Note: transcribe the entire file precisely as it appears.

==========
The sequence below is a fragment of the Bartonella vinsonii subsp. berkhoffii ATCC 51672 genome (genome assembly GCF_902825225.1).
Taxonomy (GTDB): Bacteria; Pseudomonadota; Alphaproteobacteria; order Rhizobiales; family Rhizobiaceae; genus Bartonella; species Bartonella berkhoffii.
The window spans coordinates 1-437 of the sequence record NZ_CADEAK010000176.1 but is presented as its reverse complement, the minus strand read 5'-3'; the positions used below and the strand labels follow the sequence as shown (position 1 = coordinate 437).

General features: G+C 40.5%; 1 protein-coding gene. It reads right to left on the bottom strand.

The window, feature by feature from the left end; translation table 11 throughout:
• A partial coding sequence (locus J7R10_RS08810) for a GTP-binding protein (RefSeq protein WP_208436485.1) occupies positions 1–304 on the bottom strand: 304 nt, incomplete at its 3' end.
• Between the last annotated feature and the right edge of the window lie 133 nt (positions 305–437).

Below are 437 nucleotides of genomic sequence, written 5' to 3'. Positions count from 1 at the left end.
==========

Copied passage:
The sequence below is a fragment of the Bartonella vinsonii subsp. berkhoffii ATCC 51672 genome (genome assembly GCF_902825225.1).
Taxonomy (GTDB): Bacteria; Pseudomonadota; Alphaproteobacteria; order Rhizobiales; family Rhizobiaceae; genus Bartonella; species Bartonella berkhoffii.
The window spans coordinates 1-437 of the sequence record NZ_CADEAK010000176.1 but is presented as its reverse complement, the minus strand read 5'-3'; the positions used below and the strand labels follow the sequence as shown (position 1 = coordinate 437).

General features: G+C 40.5%; 1 protein-coding gene. It reads right to left on the bottom strand.

The window, feature by feature from the left end; translation table 11 throughout:
• A partial coding sequence (locus J7R10_RS08810) for a GTP-binding protein (RefSeq protein WP_208436485.1) occupies positions 1–304 on the bottom strand: 304 nt, incomplete at its 3' end.
• Between the last annotated feature and the right edge of the window lie 133 nt (positions 305–437).

Below are 437 nucleotides of genomic sequence, written 5' to 3'. Positions count from 1 at the left end.